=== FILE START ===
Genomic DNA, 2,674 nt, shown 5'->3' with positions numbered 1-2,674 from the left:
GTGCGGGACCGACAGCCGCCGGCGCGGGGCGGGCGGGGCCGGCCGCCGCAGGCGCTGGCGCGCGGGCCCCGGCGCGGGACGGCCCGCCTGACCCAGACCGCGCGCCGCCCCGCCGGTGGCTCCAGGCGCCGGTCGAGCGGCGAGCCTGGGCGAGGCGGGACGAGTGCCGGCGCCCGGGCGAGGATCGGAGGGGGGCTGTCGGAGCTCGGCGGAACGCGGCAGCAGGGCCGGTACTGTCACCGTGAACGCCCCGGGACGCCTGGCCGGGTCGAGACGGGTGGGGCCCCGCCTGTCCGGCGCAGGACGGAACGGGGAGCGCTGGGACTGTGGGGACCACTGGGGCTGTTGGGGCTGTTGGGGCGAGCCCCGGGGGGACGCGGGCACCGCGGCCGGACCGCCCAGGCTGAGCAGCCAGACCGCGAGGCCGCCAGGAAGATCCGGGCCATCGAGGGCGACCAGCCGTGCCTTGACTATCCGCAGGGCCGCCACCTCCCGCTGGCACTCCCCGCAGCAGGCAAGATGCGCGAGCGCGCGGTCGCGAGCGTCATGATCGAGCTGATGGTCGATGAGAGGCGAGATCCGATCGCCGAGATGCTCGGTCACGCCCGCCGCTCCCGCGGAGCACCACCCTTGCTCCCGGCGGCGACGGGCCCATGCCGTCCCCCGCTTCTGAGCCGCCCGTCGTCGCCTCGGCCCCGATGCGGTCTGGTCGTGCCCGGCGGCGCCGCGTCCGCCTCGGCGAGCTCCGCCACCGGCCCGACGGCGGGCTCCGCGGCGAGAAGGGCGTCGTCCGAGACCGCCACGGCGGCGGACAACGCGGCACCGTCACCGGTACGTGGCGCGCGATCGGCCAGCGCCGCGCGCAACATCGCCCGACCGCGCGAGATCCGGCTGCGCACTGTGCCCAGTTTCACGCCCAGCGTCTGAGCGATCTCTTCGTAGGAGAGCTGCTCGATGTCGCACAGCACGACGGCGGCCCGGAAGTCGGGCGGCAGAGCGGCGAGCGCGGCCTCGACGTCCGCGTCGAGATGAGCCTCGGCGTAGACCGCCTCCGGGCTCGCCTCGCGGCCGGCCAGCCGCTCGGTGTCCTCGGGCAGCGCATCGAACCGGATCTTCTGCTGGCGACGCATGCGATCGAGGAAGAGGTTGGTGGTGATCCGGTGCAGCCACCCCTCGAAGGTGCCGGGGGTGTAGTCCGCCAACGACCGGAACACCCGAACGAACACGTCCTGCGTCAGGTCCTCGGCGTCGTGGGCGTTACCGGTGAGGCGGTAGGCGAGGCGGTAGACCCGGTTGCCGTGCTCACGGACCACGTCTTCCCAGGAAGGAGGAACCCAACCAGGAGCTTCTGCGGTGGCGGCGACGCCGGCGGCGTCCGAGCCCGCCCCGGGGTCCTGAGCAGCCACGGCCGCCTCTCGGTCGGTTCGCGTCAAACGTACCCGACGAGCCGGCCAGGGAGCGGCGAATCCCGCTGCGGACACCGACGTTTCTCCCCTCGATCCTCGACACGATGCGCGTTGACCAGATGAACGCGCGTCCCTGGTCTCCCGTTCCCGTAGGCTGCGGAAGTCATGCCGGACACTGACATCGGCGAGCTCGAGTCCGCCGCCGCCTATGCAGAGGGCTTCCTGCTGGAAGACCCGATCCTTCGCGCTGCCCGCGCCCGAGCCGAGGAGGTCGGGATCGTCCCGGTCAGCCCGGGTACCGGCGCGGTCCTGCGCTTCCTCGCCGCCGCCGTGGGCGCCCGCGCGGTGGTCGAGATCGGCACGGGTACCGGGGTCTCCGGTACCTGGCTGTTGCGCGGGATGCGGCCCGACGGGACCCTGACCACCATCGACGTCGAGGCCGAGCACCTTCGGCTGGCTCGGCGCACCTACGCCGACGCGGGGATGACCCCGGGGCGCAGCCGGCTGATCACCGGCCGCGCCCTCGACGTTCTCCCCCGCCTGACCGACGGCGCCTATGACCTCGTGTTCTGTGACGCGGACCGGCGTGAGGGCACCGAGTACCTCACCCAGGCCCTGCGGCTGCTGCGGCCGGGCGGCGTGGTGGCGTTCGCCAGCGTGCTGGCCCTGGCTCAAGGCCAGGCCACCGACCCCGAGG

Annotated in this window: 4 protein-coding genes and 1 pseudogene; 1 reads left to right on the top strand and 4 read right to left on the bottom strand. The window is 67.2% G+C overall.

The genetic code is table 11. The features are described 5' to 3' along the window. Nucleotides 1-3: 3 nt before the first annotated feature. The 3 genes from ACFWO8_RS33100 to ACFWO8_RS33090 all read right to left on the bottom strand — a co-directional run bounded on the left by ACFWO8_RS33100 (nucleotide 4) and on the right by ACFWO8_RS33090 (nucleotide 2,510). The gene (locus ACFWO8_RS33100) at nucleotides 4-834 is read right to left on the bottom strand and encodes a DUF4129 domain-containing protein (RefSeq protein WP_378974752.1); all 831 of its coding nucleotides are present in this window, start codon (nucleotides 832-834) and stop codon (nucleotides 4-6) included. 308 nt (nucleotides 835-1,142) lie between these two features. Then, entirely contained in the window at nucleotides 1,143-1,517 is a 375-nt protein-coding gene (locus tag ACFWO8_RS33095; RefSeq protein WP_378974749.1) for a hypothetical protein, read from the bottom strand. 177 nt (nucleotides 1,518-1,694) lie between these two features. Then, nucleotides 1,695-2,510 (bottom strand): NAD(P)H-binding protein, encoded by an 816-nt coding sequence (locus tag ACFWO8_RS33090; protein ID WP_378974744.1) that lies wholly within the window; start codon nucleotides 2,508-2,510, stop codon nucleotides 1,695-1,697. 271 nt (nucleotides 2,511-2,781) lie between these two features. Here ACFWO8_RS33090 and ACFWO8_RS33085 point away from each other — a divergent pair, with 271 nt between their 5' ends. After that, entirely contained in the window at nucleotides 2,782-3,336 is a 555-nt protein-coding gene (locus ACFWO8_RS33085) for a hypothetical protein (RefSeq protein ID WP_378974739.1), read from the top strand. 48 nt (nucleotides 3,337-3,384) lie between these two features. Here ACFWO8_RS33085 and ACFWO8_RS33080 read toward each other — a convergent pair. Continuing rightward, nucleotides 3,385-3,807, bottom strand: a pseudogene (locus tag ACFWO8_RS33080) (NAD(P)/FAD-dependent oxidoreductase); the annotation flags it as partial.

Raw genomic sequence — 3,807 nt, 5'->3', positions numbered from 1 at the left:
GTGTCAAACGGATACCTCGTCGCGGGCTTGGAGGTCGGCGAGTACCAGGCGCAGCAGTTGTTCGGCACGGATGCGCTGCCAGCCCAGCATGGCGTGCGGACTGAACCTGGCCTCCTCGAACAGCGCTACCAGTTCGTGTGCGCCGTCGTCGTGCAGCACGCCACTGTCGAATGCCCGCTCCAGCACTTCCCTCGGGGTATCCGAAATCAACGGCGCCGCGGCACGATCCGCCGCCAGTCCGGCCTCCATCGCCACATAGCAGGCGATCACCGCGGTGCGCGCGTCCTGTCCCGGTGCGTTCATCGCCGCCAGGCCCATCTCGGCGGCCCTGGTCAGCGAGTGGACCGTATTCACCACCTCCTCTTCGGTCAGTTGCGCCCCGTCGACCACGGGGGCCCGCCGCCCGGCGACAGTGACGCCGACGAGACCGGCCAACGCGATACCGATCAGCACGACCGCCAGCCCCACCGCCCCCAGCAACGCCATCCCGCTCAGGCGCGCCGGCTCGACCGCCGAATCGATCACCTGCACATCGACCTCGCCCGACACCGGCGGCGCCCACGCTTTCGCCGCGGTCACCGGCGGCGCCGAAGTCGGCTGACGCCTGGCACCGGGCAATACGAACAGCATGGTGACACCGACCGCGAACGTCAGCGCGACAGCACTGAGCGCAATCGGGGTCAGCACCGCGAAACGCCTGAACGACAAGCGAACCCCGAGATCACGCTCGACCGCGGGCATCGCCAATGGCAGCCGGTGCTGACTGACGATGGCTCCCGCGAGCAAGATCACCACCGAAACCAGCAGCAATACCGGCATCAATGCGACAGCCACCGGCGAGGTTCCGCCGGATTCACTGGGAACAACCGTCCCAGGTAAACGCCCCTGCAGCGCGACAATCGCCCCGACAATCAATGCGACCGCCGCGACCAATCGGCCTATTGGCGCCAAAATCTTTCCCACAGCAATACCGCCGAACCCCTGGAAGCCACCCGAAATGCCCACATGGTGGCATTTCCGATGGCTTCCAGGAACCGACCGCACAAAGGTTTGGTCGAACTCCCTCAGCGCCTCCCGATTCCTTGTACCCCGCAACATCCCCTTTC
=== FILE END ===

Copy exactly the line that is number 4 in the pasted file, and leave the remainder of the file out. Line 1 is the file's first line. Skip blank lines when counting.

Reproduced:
The genetic code is table 11. The features are described 5' to 3' along the window. Nucleotides 1-3: 3 nt before the first annotated feature. The 3 genes from ACFWO8_RS33100 to ACFWO8_RS33090 all read right to left on the bottom strand — a co-directional run bounded on the left by ACFWO8_RS33100 (nucleotide 4) and on the right by ACFWO8_RS33090 (nucleotide 2,510). The gene (locus ACFWO8_RS33100) at nucleotides 4-834 is read right to left on the bottom strand and encodes a DUF4129 domain-containing protein (RefSeq protein WP_378974752.1); all 831 of its coding nucleotides are present in this window, start codon (nucleotides 832-834) and stop codon (nucleotides 4-6) included. 308 nt (nucleotides 835-1,142) lie between these two features. Then, entirely contained in the window at nucleotides 1,143-1,517 is a 375-nt protein-coding gene (locus tag ACFWO8_RS33095; RefSeq protein WP_378974749.1) for a hypothetical protein, read from the bottom strand. 177 nt (nucleotides 1,518-1,694) lie between these two features. Then, nucleotides 1,695-2,510 (bottom strand): NAD(P)H-binding protein, encoded by an 816-nt coding sequence (locus tag ACFWO8_RS33090; protein ID WP_378974744.1) that lies wholly within the window; start codon nucleotides 2,508-2,510, stop codon nucleotides 1,695-1,697. 271 nt (nucleotides 2,511-2,781) lie between these two features. Here ACFWO8_RS33090 and ACFWO8_RS33085 point away from each other — a divergent pair, with 271 nt between their 5' ends. After that, entirely contained in the window at nucleotides 2,782-3,336 is a 555-nt protein-coding gene (locus ACFWO8_RS33085) for a hypothetical protein (RefSeq protein ID WP_378974739.1), read from the top strand. 48 nt (nucleotides 3,337-3,384) lie between these two features. Here ACFWO8_RS33085 and ACFWO8_RS33080 read toward each other — a convergent pair. Continuing rightward, nucleotides 3,385-3,807, bottom strand: a pseudogene (locus tag ACFWO8_RS33080) (NAD(P)/FAD-dependent oxidoreductase); the annotation flags it as partial.